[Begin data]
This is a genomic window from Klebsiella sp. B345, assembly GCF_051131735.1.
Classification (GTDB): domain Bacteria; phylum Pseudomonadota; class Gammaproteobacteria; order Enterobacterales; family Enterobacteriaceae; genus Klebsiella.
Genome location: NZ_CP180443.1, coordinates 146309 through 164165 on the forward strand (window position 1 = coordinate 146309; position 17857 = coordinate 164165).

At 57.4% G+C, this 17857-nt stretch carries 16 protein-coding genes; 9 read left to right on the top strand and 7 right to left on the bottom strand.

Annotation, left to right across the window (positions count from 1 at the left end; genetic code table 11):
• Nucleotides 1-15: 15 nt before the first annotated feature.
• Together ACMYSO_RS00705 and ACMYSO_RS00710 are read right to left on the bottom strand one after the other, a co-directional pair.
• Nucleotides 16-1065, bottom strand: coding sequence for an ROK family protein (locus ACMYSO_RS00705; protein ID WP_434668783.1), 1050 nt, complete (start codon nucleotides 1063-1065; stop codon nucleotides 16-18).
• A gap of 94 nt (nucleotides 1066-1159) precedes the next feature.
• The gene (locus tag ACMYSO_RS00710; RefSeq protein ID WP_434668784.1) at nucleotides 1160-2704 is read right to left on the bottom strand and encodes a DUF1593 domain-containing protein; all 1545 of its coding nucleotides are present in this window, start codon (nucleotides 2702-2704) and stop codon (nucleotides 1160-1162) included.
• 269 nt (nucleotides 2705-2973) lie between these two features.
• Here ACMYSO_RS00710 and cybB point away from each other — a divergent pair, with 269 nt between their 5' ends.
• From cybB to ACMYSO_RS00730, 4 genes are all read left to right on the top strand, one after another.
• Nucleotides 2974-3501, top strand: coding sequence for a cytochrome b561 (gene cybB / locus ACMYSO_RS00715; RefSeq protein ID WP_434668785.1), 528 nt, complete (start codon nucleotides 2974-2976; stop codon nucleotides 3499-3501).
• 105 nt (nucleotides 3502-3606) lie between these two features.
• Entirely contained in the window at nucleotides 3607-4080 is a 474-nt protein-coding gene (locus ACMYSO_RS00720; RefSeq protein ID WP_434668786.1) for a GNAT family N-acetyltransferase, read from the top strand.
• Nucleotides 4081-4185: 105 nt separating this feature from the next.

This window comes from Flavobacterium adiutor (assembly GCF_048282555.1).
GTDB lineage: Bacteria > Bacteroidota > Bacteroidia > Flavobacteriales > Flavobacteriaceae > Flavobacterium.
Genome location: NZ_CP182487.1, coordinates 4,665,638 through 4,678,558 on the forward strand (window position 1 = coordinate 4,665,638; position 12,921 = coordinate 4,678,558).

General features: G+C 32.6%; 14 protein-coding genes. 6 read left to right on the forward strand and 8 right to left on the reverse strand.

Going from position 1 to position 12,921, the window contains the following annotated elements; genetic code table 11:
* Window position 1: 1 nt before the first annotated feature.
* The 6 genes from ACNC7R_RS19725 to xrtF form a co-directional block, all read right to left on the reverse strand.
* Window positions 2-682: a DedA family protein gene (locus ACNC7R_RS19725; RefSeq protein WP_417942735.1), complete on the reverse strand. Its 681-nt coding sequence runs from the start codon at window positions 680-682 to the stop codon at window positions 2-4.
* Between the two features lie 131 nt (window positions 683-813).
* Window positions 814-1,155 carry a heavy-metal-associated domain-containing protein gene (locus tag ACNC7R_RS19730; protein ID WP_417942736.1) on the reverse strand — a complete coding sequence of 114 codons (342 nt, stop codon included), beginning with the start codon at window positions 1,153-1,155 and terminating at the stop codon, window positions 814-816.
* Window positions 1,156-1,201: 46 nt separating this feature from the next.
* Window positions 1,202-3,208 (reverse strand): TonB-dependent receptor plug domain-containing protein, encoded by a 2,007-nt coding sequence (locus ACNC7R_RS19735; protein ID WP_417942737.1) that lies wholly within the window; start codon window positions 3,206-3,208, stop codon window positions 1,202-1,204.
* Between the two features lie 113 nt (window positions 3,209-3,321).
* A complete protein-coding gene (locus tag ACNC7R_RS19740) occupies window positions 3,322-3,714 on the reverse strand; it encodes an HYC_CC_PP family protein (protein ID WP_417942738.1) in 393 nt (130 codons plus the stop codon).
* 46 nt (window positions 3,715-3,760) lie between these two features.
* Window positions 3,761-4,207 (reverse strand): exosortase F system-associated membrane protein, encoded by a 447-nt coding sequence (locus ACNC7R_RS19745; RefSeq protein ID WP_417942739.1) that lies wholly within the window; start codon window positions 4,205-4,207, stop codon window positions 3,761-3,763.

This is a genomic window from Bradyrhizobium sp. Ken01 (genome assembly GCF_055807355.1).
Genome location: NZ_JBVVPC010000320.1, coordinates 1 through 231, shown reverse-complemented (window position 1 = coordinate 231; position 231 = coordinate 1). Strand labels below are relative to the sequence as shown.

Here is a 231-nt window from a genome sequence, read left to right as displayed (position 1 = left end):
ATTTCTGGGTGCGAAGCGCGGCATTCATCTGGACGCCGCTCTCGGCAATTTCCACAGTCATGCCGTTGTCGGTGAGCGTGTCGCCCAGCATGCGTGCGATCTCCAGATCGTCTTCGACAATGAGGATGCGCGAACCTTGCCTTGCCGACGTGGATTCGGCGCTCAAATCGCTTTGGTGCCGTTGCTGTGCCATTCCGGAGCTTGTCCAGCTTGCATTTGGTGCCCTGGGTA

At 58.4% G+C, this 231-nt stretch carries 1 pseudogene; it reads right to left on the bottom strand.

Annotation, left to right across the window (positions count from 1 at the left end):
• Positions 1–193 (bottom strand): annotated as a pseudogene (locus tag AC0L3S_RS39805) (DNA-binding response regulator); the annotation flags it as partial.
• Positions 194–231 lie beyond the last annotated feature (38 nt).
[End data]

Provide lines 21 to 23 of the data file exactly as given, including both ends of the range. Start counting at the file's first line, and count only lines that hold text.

General features: G+C 32.6%; 14 protein-coding genes. 6 read left to right on the forward strand and 8 right to left on the reverse strand.

Going from position 1 to position 12,921, the window contains the following annotated elements; genetic code table 11:
* Window position 1: 1 nt before the first annotated feature.